Owners, Yards Develop Industry Standard on Speed Trials

Thursday, September 21, 2006
After a three-year study, twelve leading shipowners and six major yards have set an industry standard on speed trials. “Best Practice” for conducting speed trials, as well as a recommended analysis procedure have been developed. The Sea Trials Analysis (STA) joint industry project was initiated in 2002 by Shell, P&O/Nedlloyd, Maersk and Dutch research institute MARIN, to develop a common methodology for speed trials for new ships coming into service. The new standard contributes to higher quality ships as the speed/power performance upon delivery can now be derived with transparent and reliable methods, the group state. Within the project a review of trial procedures was conducted using ISO 19019 and 15016 as a starting point. New analysis methods were developed including correction methods for conditions deviating from the contract specification. In particular, correction methods for wind and waves were developed as it was found from 20 trial case studies that existing methods were not reliable for present day ships and can lead to substantial trial speed deviations. Chairman of the Sea Trials Analysis project group, Hans Huisman of ER-Schiffahrt, said: “This is the best practice we could achieve with our knowledge and experience of today; it is an important step forward for the shipbuilding and shipping industry as it will increase the quality of our work.” Already, the new standard and software have been verified and demonstrated by application during sea trials on five recent newbuildings in Korea. According to Henk van den Boom of MARIN; “With this new practice the speed/power performance of ships can now be assessed within 0.1 knots, whereas in the past, trial speed deviations of up to 1.0 knot have been found”. The best practice is documented in the “Recommended Practice for Speed Trials” which is available from MARIN for use by owners and yards worldwide. The developed speed trial analysis methods have been documented and incorporated into a software package, QSTAP, for on board analysis and reporting of speed trials. The group decided to make QSTAP commercially available. The Sea Trials Analysis group will continue to exchange their experiences of speed trials. And at the same time, a new joint industry project called “Service Performance Analysis”, examining performance increase and fuel cost reduction for ships in service is starting on November 1, 2006. The Sea Trials Analysis group will also continue as a user group and is open to new owners and yards.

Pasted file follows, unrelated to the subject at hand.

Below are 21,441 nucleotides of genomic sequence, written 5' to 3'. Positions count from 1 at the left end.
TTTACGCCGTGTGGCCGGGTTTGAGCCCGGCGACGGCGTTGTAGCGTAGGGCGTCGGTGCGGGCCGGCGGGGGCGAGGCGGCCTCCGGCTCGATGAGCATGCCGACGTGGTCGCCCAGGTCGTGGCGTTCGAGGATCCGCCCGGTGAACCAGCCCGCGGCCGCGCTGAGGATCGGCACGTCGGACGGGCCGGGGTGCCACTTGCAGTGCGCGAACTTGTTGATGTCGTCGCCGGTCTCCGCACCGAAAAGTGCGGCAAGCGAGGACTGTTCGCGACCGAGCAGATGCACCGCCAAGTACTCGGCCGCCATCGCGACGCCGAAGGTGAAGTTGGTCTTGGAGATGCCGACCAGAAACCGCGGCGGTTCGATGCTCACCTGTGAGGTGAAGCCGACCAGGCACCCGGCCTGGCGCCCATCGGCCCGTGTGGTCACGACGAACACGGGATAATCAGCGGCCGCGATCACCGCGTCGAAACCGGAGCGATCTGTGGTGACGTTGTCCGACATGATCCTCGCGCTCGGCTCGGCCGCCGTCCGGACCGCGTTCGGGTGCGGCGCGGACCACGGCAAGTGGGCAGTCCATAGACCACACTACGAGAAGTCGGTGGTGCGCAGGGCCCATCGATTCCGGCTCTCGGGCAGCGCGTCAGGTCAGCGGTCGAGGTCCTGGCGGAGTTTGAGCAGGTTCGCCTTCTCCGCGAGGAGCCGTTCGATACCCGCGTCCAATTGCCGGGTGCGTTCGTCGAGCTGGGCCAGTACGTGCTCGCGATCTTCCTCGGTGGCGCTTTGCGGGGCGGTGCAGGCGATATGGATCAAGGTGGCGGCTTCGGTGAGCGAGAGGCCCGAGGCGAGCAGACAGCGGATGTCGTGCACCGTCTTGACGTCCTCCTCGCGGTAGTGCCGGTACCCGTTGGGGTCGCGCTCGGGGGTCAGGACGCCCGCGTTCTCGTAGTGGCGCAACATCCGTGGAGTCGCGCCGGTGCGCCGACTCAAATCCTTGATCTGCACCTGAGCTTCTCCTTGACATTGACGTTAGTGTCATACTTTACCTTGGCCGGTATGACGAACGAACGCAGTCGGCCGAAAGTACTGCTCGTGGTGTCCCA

People & Company News

STX to Slash Jobs, Sell Yard

To stat above water by restructuring, South Korean Shipbuilder STX Offshore & Shipbuilding Co. plans to lay off about a third of its workforce and sell a yard in France, says a report in WSJ.

Kongsberg Performs Well in Q2

Norwegian defence and marine technology company Kongsberg Gruppen's second quarter 2016 (Q2) financial results shows sales performance broadly in line with recent trends,

Rickmers Holding, E.R. Capital Drop Merger Plan

Rickmers Holding AG and E.R. Capital Holding have jointly decided not to pursue the merger of their ship management activities.   For many years the companies

Technology

NASA May Send Submarine to Titan

NASA has unveiled plans to send a submarine into the depths of the largest ocean of Saturn's biggest moon, Titan in a bid to explore the depths of its largest ocean.

Scorpene Submarine Data Leak: Setback to Indian Navy

India has began multiple investigations to determine the extent of damage caused by the reported massive leak of secret data detailing the combat and stealth capabilities

NOAA Engineers a Better Current Sensor for Mariners

Navigating into seaports is now safer and more efficient for mariners thanks to improved NOAA technology that ships rely on to give them information about currents.

 
 
Maritime Careers / Shipboard Positions Maritime Contracts Maritime Security Maritime Standards Navigation Offshore Oil Pipelines Port Authority Ship Repair Ship Simulators
rss | archive | history | articles | privacy | contributors | top maritime news | about us | copyright | maritime magazines
maritime security news | shipbuilding news | maritime industry | shipping news | maritime reporting | workboats news | ship design | maritime business

Time taken: 0.1031 sec (10 req/sec)